''The great political question of the day is this: will the working classes of western Europe, north America and Japan consent to the long-term decline in their economic well-being that now serves capitalists’ thirst for higher profits? It is the question even though mainstream politicians, media and academics cannot see it or refuse to discuss it.

''The answer to that questions can still be no. The labor, anti-capitalist, and social movements can understand this situation and could ally to stop paying these horrendous costs of global capitalism.'' To that I'd add The Anti-Racist Movements too & meanwhile ...

fiat justitia ruat caelum ...

[-] 3 points by beautifulworld (22481) 1 year ago

"When the Well Educated Middle Class Joins the Working Poor"

http://billmoyers.com/2014/12/19/well-educated-middle-class-joins-working-poor/

It's just sickening what has gone on in this country and the global economy as well. Bankers walk free, while real suffering extends to the 99%.

"We may consider airline pilots to be esteemed, highly skilled professionals, but in the fastest growing sector of the industry — regional airlines — starting pay is as low as $22,400 per year, or $10.75 per hour, according to the Airlines Pilots Association."

"Today, around three-quarters of all US college professors are classified as “contingent faculty” — those who aren’t on a tenure track — and about half are technically “part-time,” even though many of them teach a full-time load of classes."

Are we waiting for our civilization to decline into the depths of the widest chasm? Or, are we going to wake up and demand that the basic structure of our economy be made to work for ALL people? This is the question of our times.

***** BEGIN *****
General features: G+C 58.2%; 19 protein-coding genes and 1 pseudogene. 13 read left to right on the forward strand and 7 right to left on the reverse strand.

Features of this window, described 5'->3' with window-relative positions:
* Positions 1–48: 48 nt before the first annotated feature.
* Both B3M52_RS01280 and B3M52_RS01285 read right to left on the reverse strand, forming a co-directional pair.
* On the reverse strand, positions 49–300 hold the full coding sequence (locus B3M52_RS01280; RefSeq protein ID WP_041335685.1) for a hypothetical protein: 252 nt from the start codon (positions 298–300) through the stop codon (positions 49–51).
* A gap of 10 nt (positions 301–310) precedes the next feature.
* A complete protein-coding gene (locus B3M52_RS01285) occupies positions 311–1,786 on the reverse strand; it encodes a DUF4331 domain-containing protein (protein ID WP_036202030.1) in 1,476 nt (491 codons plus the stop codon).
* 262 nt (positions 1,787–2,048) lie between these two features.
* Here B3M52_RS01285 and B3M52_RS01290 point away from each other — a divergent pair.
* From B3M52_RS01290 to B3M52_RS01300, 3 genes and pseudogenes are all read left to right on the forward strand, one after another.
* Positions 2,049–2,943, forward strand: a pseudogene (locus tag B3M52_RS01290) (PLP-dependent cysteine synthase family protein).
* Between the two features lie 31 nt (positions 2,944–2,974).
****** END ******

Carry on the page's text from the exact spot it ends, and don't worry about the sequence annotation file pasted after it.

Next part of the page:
[-] 5 points by ShadzSixtySix (1936) 1 year ago

"What The 1% Don't Want You to Know" (Bill Moyers & Paul Krugman re. Thomas Piketty) :

"Are we waiting for our civilization to decline into the depths of the widest chasm? Or, are we going to wake up and demand that the basic structure of our economy be made to work for ALL people? This is the question of our times." Indeed ! & fyi :

Solidarity In Struggle @ you, yours and all who read here y Viva Los Indignados !!

respice, adspice, prospice ...

[-] 2 points by beautifulworld (22481) 1 year ago

"While conservatives will never admit it, welfare is a mind-bogglingly small expense and a very small piece of the pie.

On the other hand, the nation's biggest welfare recipients - rich people and big corporations - are making out like bandits, because the welfare they take isn't for food or housing - it's to increase their profits and wealth."

"If we're serious about going after "welfare queens" in the US, to use Ronald Reagan's phrase, then let's start by going after the corporations and industries that use the Walmart business model of paying such low wages that their employees qualify for welfare benefits."

From Truth Out, "The True Costs of Corporate Welfare"

http://truth-out.org/opinion/item/28293-the-true-costs-of-corporate-welfare

[-] 4 points by ShadzSixtySix (1936) 1 year ago

''Ellen Brown, who writes at 'The Web of Debt', is the only blogger that I am aware of who writes about The Neoliberal Machinations related to preparing for the next giant bank crashes. In a recent post she describes the latest plan adopted by the G20 nations. I believe this is crucial information for many and so wish to broadcast it further, including some background not covered in her post.